“Going the extra mile… is one of the key behaviours demonstrated by ‘engaged’ employees,” explains employee experience consultancy ETS on Personnel Today. As Business Australia explains it, “highly engaged employees have more investment in the success of the business and have a high level of commitment and loyalty. They are great collaborators and are prepared to go the extra mile.” Moreover, it explained, they “have the ability to elevate the performance of other employees.” When your team gets used to experiencing success, it’ll get easier to open the door to more creativity and innovation.
There’s a big gap between senior management’s desire for creativity and innovation, and what really happens in workplaces. In 2010, around the previous economic downturn, IBM surveyed more than 1,500 CEOs from 33 industries across 60 countries. Its conclusion: “Chief executives believe that… successfully navigating an increasing[ly] complex world will require creativity.” As McKinsey explained in 2020, “history suggests that companies that invest in innovation through crisis outperform peers during the recovery.” However, over 70% of McKinsey’s 2020 survey participants feel unprepared “to address the changes they see coming” due to COVID-19.
On the other end of the equation are the employees. 54% of them feel “uneasy about making decisions with an uncertain outcome,” according to Deloitte, who surveyed 4,500 Americans. A study by Google, CEB, and Motista found similar results: 48% of B2B employees “say they have wanted to buy a new solution, but haven’t spoken up for fear of risks,” reports Upland Software. Creativity and innovation require taking risks, running tests, and being invested enough in the company’s mission to be willing to fail. They also require having no bad consequences for failing, because many of us can’t create “the next best thing” on the first try.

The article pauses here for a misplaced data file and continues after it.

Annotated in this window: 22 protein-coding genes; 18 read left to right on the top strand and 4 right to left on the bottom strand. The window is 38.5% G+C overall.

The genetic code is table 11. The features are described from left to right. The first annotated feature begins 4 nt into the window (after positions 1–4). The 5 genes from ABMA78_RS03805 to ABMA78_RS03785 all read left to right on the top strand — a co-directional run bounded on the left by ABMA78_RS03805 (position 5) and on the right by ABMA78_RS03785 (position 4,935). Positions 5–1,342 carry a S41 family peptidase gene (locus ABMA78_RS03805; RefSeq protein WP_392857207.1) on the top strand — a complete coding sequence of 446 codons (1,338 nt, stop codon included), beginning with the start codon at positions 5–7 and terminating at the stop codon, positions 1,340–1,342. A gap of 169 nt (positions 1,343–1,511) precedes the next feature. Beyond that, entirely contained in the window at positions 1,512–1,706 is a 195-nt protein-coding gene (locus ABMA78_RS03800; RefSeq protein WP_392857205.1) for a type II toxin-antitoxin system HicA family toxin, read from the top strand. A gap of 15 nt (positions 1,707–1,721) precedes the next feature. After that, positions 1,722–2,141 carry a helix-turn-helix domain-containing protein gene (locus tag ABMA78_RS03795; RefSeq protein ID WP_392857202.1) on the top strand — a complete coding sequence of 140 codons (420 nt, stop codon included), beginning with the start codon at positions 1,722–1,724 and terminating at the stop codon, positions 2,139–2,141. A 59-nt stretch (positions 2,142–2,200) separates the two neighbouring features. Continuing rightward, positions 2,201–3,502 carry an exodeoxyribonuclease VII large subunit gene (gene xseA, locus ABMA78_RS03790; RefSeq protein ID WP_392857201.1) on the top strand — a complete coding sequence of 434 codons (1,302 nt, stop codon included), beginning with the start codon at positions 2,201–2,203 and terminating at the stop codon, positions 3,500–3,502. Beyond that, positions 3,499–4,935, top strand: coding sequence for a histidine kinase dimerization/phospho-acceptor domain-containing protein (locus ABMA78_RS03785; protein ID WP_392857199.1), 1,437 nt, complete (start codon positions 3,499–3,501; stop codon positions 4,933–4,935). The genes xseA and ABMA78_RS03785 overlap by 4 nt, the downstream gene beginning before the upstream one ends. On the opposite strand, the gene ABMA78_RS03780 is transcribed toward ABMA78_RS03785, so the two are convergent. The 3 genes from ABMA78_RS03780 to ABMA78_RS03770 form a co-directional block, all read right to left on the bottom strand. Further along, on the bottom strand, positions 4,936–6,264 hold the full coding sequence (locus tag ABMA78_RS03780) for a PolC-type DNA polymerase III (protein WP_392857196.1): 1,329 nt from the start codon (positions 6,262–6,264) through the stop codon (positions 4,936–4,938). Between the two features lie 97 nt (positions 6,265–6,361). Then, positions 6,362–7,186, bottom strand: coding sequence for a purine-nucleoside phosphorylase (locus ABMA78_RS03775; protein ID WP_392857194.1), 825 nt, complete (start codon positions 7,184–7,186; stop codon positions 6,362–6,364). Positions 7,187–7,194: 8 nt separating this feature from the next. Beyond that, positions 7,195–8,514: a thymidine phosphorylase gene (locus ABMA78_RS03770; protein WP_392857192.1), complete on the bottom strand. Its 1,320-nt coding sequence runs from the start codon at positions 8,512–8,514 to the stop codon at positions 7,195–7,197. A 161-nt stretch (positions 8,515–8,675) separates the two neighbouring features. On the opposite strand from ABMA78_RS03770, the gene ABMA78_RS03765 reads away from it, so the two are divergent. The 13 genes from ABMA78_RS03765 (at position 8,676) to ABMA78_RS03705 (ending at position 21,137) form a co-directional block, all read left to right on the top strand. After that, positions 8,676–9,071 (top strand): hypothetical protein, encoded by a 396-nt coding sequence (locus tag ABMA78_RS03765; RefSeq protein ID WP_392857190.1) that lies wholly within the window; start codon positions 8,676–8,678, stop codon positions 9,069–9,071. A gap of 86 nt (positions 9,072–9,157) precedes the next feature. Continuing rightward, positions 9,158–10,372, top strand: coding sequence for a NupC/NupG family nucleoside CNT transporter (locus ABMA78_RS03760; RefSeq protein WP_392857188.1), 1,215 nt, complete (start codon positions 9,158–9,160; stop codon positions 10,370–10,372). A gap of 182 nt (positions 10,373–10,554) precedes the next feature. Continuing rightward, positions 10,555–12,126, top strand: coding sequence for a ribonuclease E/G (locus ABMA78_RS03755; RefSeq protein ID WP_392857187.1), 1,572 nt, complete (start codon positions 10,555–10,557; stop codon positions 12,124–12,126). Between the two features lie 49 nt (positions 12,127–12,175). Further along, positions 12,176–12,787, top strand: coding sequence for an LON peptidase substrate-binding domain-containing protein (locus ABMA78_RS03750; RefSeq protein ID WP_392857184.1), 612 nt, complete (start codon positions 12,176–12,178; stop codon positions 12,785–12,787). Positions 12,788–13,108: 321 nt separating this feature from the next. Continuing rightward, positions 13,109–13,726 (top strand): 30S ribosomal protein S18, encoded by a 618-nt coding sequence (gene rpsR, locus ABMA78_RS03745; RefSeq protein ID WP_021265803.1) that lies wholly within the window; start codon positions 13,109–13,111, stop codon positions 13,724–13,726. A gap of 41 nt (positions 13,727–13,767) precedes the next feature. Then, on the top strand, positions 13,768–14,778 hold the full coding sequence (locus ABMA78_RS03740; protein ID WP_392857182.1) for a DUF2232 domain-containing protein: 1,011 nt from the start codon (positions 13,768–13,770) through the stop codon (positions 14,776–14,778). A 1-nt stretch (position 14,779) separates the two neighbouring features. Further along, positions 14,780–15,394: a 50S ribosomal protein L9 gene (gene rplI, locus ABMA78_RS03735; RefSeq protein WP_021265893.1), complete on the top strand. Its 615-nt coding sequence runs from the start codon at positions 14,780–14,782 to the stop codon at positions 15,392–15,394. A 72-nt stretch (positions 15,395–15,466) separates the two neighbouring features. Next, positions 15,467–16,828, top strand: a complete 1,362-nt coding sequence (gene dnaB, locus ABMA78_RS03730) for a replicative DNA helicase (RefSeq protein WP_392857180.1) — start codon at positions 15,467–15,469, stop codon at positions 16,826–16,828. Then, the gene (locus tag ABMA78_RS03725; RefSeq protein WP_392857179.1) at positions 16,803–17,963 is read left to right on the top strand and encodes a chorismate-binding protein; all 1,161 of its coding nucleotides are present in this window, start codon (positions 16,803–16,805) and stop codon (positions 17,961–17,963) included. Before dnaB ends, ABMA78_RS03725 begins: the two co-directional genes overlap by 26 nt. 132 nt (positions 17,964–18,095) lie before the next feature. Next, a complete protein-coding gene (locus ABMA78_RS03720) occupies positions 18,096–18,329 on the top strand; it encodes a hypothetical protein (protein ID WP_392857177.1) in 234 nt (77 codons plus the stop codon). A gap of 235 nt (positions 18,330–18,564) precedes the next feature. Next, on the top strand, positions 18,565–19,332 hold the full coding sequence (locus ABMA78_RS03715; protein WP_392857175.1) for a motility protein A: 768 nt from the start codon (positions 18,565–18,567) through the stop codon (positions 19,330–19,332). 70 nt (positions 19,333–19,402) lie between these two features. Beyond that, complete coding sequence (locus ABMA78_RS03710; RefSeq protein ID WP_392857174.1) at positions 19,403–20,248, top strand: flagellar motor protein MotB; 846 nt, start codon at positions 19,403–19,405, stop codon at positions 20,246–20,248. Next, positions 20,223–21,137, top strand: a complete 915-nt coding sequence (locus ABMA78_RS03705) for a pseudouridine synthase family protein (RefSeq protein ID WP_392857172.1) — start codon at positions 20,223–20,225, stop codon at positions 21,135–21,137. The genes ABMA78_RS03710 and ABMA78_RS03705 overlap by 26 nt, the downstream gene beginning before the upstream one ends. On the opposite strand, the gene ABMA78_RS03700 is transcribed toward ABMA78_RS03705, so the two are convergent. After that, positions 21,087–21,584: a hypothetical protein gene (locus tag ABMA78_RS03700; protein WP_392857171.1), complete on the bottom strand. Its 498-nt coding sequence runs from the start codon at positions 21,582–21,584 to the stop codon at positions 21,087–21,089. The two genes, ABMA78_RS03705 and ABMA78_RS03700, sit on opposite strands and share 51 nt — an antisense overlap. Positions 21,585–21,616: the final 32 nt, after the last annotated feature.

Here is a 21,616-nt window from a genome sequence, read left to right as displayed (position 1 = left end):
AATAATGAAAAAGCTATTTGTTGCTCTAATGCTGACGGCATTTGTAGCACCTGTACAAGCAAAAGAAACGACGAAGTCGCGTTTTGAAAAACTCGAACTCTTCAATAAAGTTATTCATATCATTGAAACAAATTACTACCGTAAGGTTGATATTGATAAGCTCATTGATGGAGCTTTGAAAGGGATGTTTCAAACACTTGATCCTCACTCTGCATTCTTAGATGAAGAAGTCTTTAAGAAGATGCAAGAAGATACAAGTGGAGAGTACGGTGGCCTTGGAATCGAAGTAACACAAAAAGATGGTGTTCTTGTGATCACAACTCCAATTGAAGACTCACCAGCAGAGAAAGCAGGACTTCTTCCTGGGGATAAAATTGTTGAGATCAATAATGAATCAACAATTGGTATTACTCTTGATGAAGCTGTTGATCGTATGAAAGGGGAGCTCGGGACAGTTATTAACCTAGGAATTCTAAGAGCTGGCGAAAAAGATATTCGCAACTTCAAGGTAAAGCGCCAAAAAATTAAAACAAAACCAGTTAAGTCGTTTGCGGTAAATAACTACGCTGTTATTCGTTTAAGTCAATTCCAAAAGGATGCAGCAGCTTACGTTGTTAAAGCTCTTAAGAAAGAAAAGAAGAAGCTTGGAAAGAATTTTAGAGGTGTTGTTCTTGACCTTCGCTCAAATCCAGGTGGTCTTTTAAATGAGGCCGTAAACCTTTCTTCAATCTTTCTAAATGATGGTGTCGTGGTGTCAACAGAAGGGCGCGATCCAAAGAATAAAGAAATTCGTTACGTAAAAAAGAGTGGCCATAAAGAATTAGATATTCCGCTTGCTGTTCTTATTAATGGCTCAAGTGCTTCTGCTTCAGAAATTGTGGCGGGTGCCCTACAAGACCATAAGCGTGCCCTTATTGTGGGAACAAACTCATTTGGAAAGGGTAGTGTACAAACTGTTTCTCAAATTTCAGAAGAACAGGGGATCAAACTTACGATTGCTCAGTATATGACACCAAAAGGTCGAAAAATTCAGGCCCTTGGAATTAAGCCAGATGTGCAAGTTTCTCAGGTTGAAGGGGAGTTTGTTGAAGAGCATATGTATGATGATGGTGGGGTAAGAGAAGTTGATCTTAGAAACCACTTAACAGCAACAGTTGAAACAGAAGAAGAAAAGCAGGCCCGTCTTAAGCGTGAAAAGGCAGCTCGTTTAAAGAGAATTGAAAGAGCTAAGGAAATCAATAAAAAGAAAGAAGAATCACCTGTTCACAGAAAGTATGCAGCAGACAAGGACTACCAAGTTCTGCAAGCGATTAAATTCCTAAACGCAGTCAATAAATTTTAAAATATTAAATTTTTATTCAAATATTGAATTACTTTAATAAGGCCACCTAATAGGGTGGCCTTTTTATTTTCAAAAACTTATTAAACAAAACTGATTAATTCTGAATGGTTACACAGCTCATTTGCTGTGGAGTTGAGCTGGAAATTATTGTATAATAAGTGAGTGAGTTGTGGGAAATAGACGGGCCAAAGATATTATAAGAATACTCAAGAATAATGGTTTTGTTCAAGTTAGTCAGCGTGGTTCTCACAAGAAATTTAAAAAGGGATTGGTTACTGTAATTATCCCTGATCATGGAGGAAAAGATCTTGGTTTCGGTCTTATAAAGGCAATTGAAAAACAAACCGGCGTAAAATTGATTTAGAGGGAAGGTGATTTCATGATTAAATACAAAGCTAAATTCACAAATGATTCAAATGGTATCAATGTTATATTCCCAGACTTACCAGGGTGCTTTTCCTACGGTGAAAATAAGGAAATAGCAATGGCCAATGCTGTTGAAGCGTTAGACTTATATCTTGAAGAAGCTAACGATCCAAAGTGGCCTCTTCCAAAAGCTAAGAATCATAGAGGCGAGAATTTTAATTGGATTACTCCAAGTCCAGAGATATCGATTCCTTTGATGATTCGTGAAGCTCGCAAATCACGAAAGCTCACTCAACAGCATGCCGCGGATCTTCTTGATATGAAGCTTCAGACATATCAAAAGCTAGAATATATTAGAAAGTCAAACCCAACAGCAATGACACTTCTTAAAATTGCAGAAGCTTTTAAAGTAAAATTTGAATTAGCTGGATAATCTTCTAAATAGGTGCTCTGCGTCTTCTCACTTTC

Creativity and innovation keep your organisation future-proof. But so do avoiding safety incidents and product defects. The decades’ long Gallup study mentioned above found that the most engaged companies experience 64% fewer safety accidents, 41% fewer quality defects, and 28% less theft. When you combine that with better employee health, you create a foundation that enables employees to bring their full selves to the workplace.
The more employees experience physical and mental health issues, the more absenteeism grows. Fewer people are left behind to do more work, new tasks get piled upon the to-do list, and frustration increases. Therefore, it’s not surprising that “the Centre for Disease Control and Prevention (CDC) report that productivity losses linked to absenteeism cost employers $22.8 billion annually in the United States, or $1,685 per employee,” revealed the CDC Foundation. But we can do something about it. According to Gallup, companies that excel at employee engagement experience 81% less absenteeism. 81%. Let’s explore why.